RODANTHE, N.C. — The Outer Banks as we know it can change with the tide.
Three homes were washed out to sea this year and more could be in danger of collapse. Now, there's a race to prolong the lifespan of homes and beaches threatened by erosion.
July in the Outer Banks is prime vacation time for visitors like Betsy Temple.
“I love Rodanthe. I’ve been coming to Nags Head since I was born,” she said.
When Temple booked her Airbnb in Rodanthe, she didn’t plan to have a direct view of the ocean. But Mother Nature made one for her.
“We pretty much have an Oceanfront view now,” she said. “When we looked at this house in the winter, we had a house on either side of it with a view of the ocean, and unfortunately now they’re gone.”
Ocean Drive is a shell of its former self. The sea claimed the street’s first home in February, and then two more in May.
Dave Hallac has watched this beach shrink for years.
“This area has been experiencing three to four meters of erosion per year,” he said. “It’s changed dramatically, I mean, I almost don’t even recognize the area.”
Hallac is the Superintendent of the Cape Hatteras National Seashore, where much of the debris from those homes washed ashore in a mangled mess. The homes were chewed up and spit out by the very ocean they overlooked for years.
Hallac said they are still managing debris from the two homes that collapsed on May 10.
“Very difficult to clean up. The debris can be buried under the sand, then uncovered again, washed out to sea, washed back in, and presents a tremendous cleanup challenge,” he said.
He wants to avoid a fourth house from falling, but he needs the cooperation of homeowners.
“We are trying to work with homeowners to urge them to move their homes away from this really, really high energy surf zone, so that we can avoid collapses in the future,” he explained.
But moving a multi-story beach home can be a financial and logistical challenge.
Erosion on barrier islands like the Outer Banks is natural and expected. Except that erosion these days competes with development, like those large beach homes on Ocean Drive.
After watching their neighbors' homes collapse this year, a fourth homeowner earlier this summer paid to uproot their beachfront property and move it across the street where it might be safer from a rising tide.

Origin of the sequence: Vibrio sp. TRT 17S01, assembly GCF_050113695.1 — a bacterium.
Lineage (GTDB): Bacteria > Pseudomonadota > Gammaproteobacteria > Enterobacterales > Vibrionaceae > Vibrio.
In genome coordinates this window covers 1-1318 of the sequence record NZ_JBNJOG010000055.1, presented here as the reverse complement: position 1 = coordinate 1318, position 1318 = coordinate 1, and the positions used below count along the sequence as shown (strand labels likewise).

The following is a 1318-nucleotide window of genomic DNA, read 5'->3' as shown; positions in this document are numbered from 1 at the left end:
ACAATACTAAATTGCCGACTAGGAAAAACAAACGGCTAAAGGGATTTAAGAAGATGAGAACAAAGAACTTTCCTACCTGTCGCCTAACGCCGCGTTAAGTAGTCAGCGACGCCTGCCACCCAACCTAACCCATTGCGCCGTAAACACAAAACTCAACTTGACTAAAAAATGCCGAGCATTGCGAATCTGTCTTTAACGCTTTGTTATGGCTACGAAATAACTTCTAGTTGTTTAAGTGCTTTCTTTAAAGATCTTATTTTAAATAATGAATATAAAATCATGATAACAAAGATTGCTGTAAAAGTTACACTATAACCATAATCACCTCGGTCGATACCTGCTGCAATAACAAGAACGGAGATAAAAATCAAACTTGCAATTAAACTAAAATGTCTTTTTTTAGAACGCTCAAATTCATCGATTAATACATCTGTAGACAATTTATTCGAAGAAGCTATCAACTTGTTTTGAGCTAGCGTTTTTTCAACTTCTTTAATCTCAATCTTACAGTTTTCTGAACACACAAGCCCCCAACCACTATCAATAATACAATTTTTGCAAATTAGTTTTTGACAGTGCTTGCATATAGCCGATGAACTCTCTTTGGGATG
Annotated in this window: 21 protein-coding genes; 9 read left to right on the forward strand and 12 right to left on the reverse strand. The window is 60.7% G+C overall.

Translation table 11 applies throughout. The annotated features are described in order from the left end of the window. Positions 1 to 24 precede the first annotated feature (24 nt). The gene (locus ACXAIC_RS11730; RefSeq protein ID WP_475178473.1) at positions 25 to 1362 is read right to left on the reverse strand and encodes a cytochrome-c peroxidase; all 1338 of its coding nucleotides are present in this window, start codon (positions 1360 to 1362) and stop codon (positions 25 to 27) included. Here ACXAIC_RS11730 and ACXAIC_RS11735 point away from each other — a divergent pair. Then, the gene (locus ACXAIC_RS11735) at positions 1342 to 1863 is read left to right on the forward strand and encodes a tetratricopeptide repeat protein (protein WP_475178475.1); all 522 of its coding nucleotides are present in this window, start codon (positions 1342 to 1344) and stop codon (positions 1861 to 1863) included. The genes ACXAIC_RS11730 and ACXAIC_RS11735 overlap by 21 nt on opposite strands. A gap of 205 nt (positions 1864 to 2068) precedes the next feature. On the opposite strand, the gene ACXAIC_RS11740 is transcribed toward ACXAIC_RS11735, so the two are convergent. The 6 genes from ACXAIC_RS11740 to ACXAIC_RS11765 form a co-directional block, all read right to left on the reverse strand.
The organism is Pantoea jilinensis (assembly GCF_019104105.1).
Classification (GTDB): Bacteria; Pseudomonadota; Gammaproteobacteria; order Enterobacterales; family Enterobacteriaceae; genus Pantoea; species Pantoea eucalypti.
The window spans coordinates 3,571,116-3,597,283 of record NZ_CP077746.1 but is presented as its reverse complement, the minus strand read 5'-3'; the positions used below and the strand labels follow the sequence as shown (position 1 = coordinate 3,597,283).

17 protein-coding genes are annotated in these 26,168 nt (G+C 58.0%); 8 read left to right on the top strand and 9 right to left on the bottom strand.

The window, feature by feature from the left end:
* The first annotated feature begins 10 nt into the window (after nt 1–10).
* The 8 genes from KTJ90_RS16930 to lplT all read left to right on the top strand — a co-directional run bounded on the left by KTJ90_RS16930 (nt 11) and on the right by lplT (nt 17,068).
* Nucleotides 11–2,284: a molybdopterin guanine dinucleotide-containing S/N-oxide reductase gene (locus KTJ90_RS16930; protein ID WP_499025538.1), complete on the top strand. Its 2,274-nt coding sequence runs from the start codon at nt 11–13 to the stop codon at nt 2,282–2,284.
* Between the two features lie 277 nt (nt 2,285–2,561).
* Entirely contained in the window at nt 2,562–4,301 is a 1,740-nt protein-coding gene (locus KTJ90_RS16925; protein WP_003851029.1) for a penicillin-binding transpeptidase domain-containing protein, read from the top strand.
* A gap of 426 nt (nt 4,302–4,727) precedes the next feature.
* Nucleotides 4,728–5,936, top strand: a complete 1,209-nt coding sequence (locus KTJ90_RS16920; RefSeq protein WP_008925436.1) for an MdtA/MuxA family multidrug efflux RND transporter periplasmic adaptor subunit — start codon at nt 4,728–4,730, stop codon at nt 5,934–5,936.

It’s an option, but it's a pricey one.
Dare County Commissioner Danny Couch said homeowners have limited options.
“It’s expensive. Everything is working against the homeowner, it’s sad to say,” he said.
Couch said insurance companies will no longer pay to proactively relocate a home in danger. Homeowners today must pay relocation fees out of pocket, he explained.
“It appears there is no options until there is a catastrophic event with your house. They’ll pay out when your house collapses,” Couch said.
We asked: “Essentially from a financial standpoint, if they wait for it to be washed to sea, they’re going to recoup more of their loss?”
“Yes,” Couch replied. “Think about that.”
Dare County Planning Director Noah Gillam said he’s seeing “a lot of proactive measures” by homeowners who are paying for fixes almost entirely out of pocket.
“People see the situation not getting any better, and erosion is occurring at a more rapid rate,” Gillam said.
He said it’s hard to know which homes are most in danger of collapsing next, although officials do monitor high-risk neighborhoods during every high surf or erosion event.
After the first home fell in February, Dare County officials tagged eight of the neighboring homes as unsafe.
One of those homes is no longer tagged but is now listed for sale for almost $700,000. The flyer calls it an “EXCELLENT investment opportunity” just “steps from the beach.”
Saving the beaches
Commissioner Couch said Dare County is working on a solution to adapt with the eroding coastline. He points to massive beach nourishment projects in Avon and Buxton.
Sand is dredged offshore, then pumped through a pipeline to replenish the eroding beach.
Beach nourishment was completed earlier this summer in Kill Devil Hills, and more projects are set to begin later this year in Kitty Hawk, Southern Shores, and Duck.
Visitors to the Outer Banks help fund the multi-million-dollar projects, whether they know it or not. One-third of the 6% occupancy tax to the Beach Nourishment Fund, which was recently flushed with cash.
Commissioner Couch said the 5,000 rental units on the island were in high demand during the pandemic, as people looked for a vacation destination.
Beach nourishment is a fix... for now. But Couch said these beaches will need re-nourishment every five years.
“Right now, it’s sustainable,” Couch said. “Ten years from now, will it still be sustainable? I don’t know. But right now, this is what we have.”